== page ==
The Peerless Prognosticator is ON THE AIR!!!
First versus 15th. The Good versus The Bad and the Ugly. The saints against the sinners.
Four days ago the Pittsburgh Penguins methodically dismantled the Washington Capitals, 6-3, in front of a national television audience. The Capitals played the Penguins even over the first 26 minutes and change, but starting with a two-goal burst 37 seconds apart in the second period, the Pens outscored the Caps 4-1 over the last 34 minutes. Chris Kunitz had the first four-goal game against the Caps in more than 16 years. Ex-Capital Tomas Vokoun notched the win. Sidney Crosby had a three-point game; Evgeni Malkin had a pair of assists. If you were a Penguin fan, it was good times. If you were a Caps fan, not so much.
And that was on Washington ice.
Now the teams meet in a rematch in Pittsburgh. The first thought that comes to mind is a question… “does the Consol Energy Center scoreboard have the means to display double digits?”
We covered a lot of this matchup in the prognosto from last Sunday. Not much has happened since then, other than the teams continuing on their respective paths of momentum. Pittsburgh beat the New York Islanders, 4-2; and the Caps lost to Toronto, 3-2. What it means is that the Penguins will take Consol Energy Center ice for only the fourth time this season riding a four-game winning streak in which they outscored their opponents by an 18-6 margin. Meanwhile, the Caps will head on the road for the first time in February having lost two in a row, four of five, and eight of their first ten games.
1. The Caps have suffered from scoring depth problems at forward. Not so with the Penguins. Chris Kunitz, James Neal, Sidney Crosby, Pascal Dupuis, and Evgeni Malkin – top six forwards all – have almost as many goals (21) as do the Caps as a team (23).
2. Chris Kunitz has four goals on four shots against the Caps, two goals on 12 shots against everyone else.
3. Sidney Crosby is on a five-game points streak (1-8-9) and has points in eight of the ten games the Penguins have played to date.
4. Kris Letang is working on a four-game points streak of his own (2-3-5) and has points in seven of the ten games he has played.
5. Pittsburgh has been a front-runner this season. They scored the first goal in nine of ten games played so far and have taken a lead to the locker room after 20 minutes a total of eight times.
1. There is a big hole in Caps scoring at the moment, and only part of it is due to Alex Ovechkin’s drought. By the time each of Marcus Johansson, Jason Chimera, Mathieu Perreault, and Brooks Laich had played 10 games last season, they had a combined 13 goals. So far this season: 1. And Laich has not yet dressed for a game.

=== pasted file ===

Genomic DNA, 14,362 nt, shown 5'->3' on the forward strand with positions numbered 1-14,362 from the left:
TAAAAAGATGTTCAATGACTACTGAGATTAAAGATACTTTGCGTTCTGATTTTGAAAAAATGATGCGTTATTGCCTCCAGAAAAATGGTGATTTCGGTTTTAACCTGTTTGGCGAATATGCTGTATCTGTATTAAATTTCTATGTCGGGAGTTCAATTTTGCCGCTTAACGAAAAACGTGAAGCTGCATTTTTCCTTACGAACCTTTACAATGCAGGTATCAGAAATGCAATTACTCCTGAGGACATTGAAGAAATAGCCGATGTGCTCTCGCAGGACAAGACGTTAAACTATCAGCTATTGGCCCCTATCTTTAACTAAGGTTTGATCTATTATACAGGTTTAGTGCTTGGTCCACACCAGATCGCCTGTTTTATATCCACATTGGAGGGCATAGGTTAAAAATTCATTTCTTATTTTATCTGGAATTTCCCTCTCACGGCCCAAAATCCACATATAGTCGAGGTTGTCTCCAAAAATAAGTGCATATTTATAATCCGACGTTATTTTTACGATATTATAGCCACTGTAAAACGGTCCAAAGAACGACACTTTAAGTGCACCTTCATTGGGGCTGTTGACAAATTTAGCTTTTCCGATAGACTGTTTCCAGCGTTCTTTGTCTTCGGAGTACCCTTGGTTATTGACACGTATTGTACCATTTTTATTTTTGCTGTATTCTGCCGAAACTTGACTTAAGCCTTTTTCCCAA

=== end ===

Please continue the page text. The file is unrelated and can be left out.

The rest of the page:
2. The Caps are averaging almost a full goal per game less at even strength (1.40) than the Penguins (2.20). That alone accounts for the difference in scoring offense between the teams.
3. Conversely, the Caps are averaging almost a full goal per game more allowed at even strength (2.30) than are the Penguins (1.50).
4. The Caps are doing reasonably well on the power play (they rank 14th at 20.0 percent), but it is not making much of a difference. Why? Well, one reason might be that they are fourth in the league in power plays in the third period. They come too late to make a difference?
5. The 2-7-1 start is the Caps worst ten-game start to a season since posting a 2-7-1 mark (the “1” back then meaning a tie) in 2003-2004. It is the first time they have lost eight of their first ten games since going 1-9-0 to start the 1981-1982 season.
The Peerless’ Players to Ponder
Pittsburgh: Evgeni Malkin.
The most important number the Caps might need to be concerned about with the Penguins is this: 7.4. Through ten games, Evgeni Malkin has two goals on 27 shots, a 7.4 percent shooting percentage. He is 8-23-31 in 21 career games against the Caps, 12 of those points coming on power plays.
Washington: Alex Ovechkin
He is the straw that has not yet stirred the drink on offense, but there is another troubling number creeping into his stat line. He is close to setting a career penalty minutes pace. He is tied for the team lead in minor penalties (five) and is on a pace for 82 minutes per 82 games. His career high in PIMs is 89 in 72 games in 2009-2010. If the Caps need to play more disciplined, Ovechkin needs to be a part of that.
1. Don’t let one become two. Pittsburgh is going to score. But the Caps cannot let them add to their total in quick fashion. The 37 seconds between goals in the game on Sunday (not to mention the iffy nature of them from a goaltending standpoint) sucked all the air out of the Caps’ bench.
2. Move the puck. Pittsburgh’s game is predicated on not spending time in their own end. The get the puck, and they move it smartly. The Caps have to throw that idea right back in their face. The Penguins play their game with a forward lean; the Caps need to make them play on their heels.
3. Put the “strength” in full strength. The Caps have been an abominable team at full and even strength. Only Edmonton, Florida, and Columbus are worse at 5-on-5. If the Caps play to their trend in this statistic, this game is going to be over before the first intermission.
In the end, on paper this game is not close. The Penguins are good, and they are hot. The Capitals are neither.
Games are not played on paper.
Capitals 4 – Penguins 3